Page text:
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Reimagining environmental governance won't be easy

By Nitin Sethi
May 30, 2019 21:38 IST
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Successive governments focused on altering the clearance processes but largely gave a pass to the second, and essential, element of environmental regulations for monitoring pollution levels and how industries followed conditions laid down for clearances.

At the beginning of its first term, the National Democratic Alliance (NDA) government introduced a slew of measures to simplify the process by which environmental clearances are granted under the Environment Protection Act (1986).

At a larger level, it tried to provide a time-bound delivery of such clearances to applicants through standardised processes.


At a more micro-level, it responded to requirements of specific industrial sectors to tweak particular provisions and standards.

In its last month of this tenure the NDA government had proposed a more substantial rewriting of the key enabling notification called the Environment Impact Assessment of 2006.

The proposal has been sent to states for comment but has already attracted criticism from environmentalists for significantly diluting the spirit of the Environment Protection Act (EPA).

This was possible because the EPA itself has generic provisions that allow great latitude to the political executive to detail the process of clearance purely through notifications. Such notifications, significantly, do not need Parliamentary approval.

The Environment Impact Assessment notification, which was first fashioned in 1994 and then overhauled in 2006 to give states more control over clearances for projects up to a particular size.

This quasi-decentralisation was meant to reflect changed political and economic realities, in that states had a greater role to play and industrial expansion after economic liberalisation required more federal oversight.

Successive governments focused on altering the clearance processes but largely gave a pass to the second, and essential, element of environmental regulations for monitoring pollution levels and how industries followed conditions laid down for clearances.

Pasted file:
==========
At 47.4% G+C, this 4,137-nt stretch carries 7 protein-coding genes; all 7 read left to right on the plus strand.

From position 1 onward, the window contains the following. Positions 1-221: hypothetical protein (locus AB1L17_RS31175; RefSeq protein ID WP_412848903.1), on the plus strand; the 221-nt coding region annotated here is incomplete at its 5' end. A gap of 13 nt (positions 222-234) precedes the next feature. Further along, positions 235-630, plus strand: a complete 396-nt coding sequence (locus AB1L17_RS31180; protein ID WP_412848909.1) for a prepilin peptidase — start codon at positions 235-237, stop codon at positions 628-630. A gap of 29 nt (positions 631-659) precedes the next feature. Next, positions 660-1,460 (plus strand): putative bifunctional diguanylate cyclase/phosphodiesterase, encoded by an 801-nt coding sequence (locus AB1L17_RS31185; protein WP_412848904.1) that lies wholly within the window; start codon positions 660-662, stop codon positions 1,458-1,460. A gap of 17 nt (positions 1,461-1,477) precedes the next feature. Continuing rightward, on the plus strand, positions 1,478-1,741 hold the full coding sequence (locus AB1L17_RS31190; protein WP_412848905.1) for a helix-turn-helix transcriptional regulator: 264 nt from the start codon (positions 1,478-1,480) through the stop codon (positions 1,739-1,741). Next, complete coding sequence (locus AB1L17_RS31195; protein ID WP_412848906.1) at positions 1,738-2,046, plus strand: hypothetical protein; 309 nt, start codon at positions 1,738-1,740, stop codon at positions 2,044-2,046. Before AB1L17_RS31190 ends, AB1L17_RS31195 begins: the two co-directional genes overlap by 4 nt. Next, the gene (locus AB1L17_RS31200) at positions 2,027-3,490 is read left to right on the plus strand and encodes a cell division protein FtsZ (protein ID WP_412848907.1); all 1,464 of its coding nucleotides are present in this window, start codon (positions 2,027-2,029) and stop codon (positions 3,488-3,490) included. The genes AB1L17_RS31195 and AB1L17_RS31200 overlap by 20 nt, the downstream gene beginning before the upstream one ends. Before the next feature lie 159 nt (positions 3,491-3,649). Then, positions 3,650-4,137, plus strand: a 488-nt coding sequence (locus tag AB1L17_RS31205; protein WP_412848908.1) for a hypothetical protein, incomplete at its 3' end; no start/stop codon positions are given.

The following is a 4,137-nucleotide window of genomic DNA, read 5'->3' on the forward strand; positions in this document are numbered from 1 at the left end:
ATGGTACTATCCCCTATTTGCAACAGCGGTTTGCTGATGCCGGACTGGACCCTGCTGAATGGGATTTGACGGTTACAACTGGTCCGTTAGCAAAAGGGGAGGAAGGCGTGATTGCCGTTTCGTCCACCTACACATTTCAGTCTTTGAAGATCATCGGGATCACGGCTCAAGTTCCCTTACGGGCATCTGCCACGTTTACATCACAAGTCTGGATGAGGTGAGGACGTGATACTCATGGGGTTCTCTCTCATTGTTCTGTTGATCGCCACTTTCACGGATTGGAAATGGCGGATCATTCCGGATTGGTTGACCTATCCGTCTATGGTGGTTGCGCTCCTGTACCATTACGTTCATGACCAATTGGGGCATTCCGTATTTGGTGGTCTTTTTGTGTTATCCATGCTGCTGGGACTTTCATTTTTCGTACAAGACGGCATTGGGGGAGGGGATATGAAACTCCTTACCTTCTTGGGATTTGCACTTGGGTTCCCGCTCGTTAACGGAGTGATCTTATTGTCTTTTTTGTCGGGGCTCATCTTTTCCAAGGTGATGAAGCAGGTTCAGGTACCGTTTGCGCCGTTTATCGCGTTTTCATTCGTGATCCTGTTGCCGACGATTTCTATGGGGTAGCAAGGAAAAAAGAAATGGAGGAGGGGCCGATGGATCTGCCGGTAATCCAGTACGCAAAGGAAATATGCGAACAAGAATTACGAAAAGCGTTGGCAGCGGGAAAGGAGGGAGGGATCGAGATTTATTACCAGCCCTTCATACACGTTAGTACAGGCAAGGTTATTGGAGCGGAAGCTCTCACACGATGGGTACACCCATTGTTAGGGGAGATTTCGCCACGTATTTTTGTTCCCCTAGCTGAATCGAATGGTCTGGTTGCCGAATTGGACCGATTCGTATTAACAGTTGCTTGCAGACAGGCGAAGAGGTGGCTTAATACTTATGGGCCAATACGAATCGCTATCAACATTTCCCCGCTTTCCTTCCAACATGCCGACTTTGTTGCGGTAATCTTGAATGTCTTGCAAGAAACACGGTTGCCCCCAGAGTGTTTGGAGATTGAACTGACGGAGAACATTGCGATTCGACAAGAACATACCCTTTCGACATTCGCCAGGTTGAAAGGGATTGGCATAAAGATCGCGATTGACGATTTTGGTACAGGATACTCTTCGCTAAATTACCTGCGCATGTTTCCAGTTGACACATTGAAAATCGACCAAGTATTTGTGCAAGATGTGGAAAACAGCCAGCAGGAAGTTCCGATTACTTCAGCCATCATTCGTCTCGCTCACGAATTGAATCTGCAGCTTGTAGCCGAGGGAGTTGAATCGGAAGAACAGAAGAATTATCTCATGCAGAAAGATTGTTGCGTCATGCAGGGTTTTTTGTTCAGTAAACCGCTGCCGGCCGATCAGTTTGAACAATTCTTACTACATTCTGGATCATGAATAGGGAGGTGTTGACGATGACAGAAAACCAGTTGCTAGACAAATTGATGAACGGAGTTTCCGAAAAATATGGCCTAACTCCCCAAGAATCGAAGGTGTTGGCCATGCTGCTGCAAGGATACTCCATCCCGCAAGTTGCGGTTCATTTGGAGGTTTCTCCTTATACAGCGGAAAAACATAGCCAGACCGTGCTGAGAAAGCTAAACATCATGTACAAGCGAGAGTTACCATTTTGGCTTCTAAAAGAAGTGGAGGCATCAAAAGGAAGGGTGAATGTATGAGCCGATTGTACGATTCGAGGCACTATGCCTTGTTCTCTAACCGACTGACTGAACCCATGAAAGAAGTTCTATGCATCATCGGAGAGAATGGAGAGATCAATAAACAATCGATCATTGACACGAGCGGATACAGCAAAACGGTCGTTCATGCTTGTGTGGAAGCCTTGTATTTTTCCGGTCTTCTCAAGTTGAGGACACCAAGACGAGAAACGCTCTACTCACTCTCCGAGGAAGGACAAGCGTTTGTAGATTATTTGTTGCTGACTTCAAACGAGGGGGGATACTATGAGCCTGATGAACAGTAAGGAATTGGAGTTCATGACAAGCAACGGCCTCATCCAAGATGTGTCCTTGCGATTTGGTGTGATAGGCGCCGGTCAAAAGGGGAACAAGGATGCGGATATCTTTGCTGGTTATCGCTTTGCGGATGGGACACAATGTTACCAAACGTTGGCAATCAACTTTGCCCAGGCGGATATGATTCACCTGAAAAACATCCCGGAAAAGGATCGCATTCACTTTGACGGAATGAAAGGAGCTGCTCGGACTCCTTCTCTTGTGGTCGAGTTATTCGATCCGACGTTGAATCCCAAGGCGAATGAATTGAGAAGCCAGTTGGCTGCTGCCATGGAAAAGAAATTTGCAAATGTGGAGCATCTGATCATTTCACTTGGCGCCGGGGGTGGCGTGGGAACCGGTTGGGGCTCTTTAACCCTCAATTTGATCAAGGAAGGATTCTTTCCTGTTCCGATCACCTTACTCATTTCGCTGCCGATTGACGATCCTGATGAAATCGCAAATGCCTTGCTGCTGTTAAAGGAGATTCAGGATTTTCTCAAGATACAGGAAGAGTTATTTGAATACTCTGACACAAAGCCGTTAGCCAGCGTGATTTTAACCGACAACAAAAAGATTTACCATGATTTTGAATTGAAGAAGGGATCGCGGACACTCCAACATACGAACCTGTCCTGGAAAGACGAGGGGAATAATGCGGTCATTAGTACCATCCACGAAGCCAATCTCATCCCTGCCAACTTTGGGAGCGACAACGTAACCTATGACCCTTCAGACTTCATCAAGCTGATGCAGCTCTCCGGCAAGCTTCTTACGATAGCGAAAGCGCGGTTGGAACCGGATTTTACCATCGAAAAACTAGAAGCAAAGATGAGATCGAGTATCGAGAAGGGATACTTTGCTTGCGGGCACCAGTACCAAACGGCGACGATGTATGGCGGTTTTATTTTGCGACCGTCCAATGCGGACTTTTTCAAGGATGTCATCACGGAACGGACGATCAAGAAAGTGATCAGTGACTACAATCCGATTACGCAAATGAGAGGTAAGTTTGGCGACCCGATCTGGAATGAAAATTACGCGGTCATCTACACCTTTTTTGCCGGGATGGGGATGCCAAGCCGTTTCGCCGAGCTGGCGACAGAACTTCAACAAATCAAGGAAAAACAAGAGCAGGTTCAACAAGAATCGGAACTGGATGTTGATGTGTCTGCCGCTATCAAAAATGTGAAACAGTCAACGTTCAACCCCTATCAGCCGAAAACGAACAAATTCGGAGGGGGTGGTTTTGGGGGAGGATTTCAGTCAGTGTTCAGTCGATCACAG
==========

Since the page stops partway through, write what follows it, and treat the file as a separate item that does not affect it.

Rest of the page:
In fact, in 2009, an analysis by the Centre for Science and Environment showed that the financial, technical and human capacity of the state pollution control boards - the state-level arms of the environment ministry which monitor industries under the law - had either stagnated or fallen over time.

This diminution in monitoring capacity has continued even as industrial output has increased manifold.

The NDA addressed this lacuna by providing for the online monitoring of individual industrial units for pollution levels but the mechanism remained opaque and is yet to show credible results.

The rewritten notification brings into one place all the piecemeal regulatory tweaks the government made during the five years.

For example, the government had allowed a smooth transfer of environmental clearances for coal blocks when leaseholders changed.

This was done in reaction to the Supreme Court orders cancelling coal blocks in 2014, requiring their redistribution to new leaseholders.

The proposed EIA notification, logically, extends this facility to the entire mining sector.

The proposed EIA notification also devolves some of the responsibility of granting environmental clearance process to district-level authorities.

The government tried to do so earlier in haste and was stopped in its tracks by courts.

The devolution of powers to the third tier of urban governance is proposed with an elaborate administrative mechanism this time around.

Again, the question of whether district authorities would have the capacity or the independence to carry out this function efficiently remains as doubtful as it has been in the case of states.

Through the proposed notification, the government has also revived a proposal to leverage “empanelled” government-recognised institutions to monitor industrial activity instead of depending upon dedicated state capacity.

Alongside, the government proposes to diminish the role of public consultations for industrial expansion under specific conditions and to do away with such consultations on discretion if holding them poses administrative challenge.

Several environmentalists have complained about the proposed dilutions since the draft EIA notification was leaked.

Government officials, speaking off the record, defend it.

They say it is a draft open to improvement, but also a logical product after five years of the government’s experience, in tune with the mandate for putting in place ease of doing business, decentralised regulations and  efficient environmental governance.

At best, it does so incrementally. The proposed EIA amendment is not more than a series of tweaks.

It does not require the government to go through a deeper overhaul of a law or regulatory framework, which would require some legislative amendments at the Centre and bringing states on board for yet others.

The Environment Protection Act was legislated partly in reaction to India’s first (and still the biggest) industrial disaster, the Bhopal Gas Tragedy, in 1984.

The basic framework for environmental clearance and monitoring was set up under this law in 1994 when India had only begun to liberalise its economy.

Regulations to mitigate environmental degradation, mediate in contestations over natural resources and address the climate crisis, in today’s India present a challenge that tweaking a vintage EIA notification, wide-angled as it might be, cannot match.

Reimagining environmental governance would require greater political will.

Photograph: Simon Dawson/Reuters

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Nitin Sethi in New Delhi
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